Family is such a huge thing within A Christmas to Remember, and for me, it set the gorgeous story off beautifully. Carrie was and always had been fabulous with children. She had a way of getting down to their level and really connecting with them. It was made clear to me, as I continued to read, that she knew what she was doing. She had worked with numerous families before, and she'd met every type of child imaginable, and so, she was a very capable nanny indeed. But, when Carrie first met Adam Fletcher, workaholic father to Olivia and David, it was something new entirely. The twins, Carrie realised, didn't connect with their father at all. Adam was working all around the clock, taking calls at the dinner table, never putting his children to bed or reading them a bed-time story the way Carrie's dad had always done for her. She just didn't understand why Adam was like it, and she decided to make it her mission to fix it, because she knew, better than anyone else, what is was like to want your own family, and Adam had that, right in front of him, yet he still chose to take his calls over talking to his children.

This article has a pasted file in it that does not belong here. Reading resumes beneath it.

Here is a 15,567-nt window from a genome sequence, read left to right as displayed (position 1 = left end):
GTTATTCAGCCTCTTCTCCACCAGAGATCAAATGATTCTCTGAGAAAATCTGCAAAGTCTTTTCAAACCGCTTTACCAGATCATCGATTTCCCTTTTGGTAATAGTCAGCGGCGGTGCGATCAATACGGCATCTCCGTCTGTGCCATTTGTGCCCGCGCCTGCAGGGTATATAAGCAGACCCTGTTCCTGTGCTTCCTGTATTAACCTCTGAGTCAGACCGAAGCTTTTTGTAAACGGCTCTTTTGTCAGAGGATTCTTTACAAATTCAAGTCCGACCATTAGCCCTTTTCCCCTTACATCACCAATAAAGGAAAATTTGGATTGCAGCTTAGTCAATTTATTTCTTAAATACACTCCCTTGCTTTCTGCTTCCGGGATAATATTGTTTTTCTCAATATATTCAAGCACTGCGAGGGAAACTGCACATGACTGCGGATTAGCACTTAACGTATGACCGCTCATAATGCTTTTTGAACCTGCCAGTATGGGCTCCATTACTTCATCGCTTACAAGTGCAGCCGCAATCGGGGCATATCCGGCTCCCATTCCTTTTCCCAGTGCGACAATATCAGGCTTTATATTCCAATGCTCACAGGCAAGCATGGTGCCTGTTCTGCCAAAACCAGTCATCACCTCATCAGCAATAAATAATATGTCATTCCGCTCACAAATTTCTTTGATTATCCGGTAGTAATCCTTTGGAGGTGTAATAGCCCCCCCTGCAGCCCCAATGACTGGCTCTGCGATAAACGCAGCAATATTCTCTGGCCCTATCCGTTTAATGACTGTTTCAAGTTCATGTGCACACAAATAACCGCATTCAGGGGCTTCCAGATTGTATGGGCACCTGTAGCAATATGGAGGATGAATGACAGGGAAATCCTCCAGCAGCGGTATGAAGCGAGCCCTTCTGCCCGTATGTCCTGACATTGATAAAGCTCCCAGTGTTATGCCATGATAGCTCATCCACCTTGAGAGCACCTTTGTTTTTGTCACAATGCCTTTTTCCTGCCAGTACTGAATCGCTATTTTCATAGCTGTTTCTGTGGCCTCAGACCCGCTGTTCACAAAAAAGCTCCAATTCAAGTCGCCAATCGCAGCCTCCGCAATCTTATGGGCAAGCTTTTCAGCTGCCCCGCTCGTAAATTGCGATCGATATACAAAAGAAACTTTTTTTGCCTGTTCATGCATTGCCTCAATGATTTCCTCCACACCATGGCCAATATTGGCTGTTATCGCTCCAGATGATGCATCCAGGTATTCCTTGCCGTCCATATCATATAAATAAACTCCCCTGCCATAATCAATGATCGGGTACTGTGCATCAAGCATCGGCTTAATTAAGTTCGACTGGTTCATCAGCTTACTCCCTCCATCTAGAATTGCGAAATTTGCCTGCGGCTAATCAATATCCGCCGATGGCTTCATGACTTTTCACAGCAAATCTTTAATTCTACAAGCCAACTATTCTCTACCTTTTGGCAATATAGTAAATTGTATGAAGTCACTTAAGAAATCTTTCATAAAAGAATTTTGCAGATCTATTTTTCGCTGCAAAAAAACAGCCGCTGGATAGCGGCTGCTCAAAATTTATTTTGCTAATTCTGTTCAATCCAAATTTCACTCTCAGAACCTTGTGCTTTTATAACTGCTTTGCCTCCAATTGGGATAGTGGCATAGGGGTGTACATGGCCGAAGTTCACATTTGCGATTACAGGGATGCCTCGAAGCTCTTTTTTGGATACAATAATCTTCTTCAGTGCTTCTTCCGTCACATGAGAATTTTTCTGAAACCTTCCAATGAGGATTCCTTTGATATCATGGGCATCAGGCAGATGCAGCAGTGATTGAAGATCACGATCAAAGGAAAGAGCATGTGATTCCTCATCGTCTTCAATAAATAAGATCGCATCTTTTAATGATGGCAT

Carrie's longing for a real family of her own was evident. She worked day in, day out with the Fletcher children, but all the while, trying not to get too attached for fear of missing them too damn much when the time finally came around for her to get up and leave. Carrie took to the Fletcher children immediately, and her adoration only intensified the fact that she longed for a family of her own. I guess being around the Fletcher family eased it somewhat, but it would never be the real thing, and the real thing was something that Carrie desperately wanted. Needed, even.